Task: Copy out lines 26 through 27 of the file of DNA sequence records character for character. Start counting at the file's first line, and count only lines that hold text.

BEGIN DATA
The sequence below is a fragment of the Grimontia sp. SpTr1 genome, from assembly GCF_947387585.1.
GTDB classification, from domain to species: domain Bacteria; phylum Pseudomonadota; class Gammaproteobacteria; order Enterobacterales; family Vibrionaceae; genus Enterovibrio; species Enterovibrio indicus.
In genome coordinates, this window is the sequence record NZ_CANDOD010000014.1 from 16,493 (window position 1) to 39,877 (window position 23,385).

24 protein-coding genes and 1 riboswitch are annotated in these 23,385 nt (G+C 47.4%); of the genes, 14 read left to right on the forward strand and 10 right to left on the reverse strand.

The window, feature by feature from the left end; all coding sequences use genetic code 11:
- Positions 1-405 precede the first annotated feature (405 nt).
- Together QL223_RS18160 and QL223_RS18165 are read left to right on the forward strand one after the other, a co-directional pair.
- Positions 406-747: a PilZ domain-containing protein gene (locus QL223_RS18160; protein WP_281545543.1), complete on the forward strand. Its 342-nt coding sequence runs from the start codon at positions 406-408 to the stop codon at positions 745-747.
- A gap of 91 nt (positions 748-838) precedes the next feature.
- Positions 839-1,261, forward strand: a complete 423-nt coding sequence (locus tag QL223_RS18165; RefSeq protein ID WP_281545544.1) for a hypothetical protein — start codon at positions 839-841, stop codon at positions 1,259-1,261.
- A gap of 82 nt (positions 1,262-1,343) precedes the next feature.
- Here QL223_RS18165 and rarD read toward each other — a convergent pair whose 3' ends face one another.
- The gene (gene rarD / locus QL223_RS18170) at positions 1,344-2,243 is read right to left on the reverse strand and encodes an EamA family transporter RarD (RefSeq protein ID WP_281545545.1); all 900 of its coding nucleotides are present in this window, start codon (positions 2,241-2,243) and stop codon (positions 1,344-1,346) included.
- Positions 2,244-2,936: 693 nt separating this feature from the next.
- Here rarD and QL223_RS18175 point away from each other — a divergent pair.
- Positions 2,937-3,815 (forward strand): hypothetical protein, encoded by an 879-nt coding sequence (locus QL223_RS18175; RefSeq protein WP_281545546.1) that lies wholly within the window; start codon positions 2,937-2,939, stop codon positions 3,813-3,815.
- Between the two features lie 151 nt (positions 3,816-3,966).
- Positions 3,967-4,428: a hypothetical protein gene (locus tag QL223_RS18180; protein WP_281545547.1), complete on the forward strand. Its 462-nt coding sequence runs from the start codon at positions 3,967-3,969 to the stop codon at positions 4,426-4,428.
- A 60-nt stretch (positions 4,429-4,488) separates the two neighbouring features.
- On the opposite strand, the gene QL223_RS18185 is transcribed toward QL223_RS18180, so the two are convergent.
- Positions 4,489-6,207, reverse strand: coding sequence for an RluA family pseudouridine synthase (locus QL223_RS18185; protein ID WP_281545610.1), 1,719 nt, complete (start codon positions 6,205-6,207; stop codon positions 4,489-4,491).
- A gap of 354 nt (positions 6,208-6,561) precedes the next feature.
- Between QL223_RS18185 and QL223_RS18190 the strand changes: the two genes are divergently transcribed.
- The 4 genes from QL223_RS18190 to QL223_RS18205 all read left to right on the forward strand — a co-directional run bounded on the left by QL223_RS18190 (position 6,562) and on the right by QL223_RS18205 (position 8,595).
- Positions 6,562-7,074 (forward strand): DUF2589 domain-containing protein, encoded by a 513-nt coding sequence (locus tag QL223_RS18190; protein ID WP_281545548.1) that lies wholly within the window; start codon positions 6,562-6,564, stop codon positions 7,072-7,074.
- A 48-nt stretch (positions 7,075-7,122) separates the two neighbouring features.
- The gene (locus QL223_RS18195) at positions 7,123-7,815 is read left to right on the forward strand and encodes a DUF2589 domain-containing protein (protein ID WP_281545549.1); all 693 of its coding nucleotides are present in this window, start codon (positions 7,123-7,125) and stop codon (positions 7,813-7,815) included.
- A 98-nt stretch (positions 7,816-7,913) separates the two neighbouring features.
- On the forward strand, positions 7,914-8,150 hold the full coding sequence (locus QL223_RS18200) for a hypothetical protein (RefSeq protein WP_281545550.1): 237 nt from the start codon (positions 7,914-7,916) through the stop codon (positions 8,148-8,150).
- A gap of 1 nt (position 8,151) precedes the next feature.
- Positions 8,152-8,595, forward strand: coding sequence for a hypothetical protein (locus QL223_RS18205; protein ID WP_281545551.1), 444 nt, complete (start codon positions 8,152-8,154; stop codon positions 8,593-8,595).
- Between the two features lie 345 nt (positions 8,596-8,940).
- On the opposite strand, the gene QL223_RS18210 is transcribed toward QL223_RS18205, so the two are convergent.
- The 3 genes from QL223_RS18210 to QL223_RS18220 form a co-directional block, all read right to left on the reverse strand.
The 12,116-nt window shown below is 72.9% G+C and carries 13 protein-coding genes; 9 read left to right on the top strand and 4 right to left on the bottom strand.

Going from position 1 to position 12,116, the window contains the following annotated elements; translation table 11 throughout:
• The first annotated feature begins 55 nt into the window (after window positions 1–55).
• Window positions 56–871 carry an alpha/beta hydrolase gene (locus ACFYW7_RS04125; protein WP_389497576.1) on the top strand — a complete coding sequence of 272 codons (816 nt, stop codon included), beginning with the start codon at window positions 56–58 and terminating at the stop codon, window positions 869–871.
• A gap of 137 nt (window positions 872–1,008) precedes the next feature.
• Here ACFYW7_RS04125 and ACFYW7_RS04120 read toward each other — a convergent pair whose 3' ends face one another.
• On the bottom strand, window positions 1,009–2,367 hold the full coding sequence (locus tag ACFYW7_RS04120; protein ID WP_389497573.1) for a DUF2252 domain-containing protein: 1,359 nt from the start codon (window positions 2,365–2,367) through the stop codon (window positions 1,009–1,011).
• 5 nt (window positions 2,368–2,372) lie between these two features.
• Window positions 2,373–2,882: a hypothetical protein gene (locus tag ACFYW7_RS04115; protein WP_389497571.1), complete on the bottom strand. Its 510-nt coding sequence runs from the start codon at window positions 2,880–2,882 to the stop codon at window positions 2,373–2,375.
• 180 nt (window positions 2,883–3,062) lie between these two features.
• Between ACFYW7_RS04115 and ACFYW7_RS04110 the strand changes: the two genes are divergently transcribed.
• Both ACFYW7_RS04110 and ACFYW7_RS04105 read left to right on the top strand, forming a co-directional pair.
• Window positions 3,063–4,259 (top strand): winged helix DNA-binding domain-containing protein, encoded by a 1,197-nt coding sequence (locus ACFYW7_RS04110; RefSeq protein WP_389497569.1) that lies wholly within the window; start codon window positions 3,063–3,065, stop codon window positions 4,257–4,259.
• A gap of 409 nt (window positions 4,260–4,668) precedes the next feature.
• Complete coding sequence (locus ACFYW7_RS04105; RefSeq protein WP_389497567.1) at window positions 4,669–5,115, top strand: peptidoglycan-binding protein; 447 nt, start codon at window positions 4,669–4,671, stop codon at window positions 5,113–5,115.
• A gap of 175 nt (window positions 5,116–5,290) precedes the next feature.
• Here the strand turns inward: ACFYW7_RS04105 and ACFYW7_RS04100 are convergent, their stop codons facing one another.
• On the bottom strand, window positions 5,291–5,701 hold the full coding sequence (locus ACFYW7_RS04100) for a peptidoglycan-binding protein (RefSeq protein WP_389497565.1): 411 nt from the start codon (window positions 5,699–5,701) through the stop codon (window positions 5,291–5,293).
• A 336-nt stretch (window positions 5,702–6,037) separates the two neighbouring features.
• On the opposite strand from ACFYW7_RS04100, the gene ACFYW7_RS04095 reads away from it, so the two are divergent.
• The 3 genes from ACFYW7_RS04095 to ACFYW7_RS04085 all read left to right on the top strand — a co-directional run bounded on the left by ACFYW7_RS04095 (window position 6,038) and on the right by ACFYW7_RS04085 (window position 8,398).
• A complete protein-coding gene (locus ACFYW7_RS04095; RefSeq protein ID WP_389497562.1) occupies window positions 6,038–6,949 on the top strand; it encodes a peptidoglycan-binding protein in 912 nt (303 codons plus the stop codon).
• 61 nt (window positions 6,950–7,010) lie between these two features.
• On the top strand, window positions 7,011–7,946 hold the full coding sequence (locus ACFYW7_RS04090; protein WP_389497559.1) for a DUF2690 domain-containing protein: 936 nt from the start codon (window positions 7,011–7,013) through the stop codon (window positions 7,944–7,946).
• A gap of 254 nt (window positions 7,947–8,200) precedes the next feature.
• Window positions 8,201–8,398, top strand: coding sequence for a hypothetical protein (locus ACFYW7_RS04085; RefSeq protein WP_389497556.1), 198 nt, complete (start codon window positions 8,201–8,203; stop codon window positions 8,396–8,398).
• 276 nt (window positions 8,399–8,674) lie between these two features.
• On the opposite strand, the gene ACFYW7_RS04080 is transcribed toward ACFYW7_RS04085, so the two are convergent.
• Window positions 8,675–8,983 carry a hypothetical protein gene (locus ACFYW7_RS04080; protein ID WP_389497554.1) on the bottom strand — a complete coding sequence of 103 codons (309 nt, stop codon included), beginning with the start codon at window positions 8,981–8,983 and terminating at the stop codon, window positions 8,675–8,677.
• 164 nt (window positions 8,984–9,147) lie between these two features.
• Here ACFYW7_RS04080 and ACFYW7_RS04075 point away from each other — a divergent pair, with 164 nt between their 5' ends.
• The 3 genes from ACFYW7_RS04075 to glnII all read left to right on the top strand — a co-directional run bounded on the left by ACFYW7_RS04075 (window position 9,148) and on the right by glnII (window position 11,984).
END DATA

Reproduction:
- A 48-nt stretch (positions 7,075-7,122) separates the two neighbouring features.
- The gene (locus QL223_RS18195) at positions 7,123-7,815 is read left to right on the forward strand and encodes a DUF2589 domain-containing protein (protein ID WP_281545549.1); all 693 of its coding nucleotides are present in this window, start codon (positions 7,123-7,125) and stop codon (positions 7,813-7,815) included.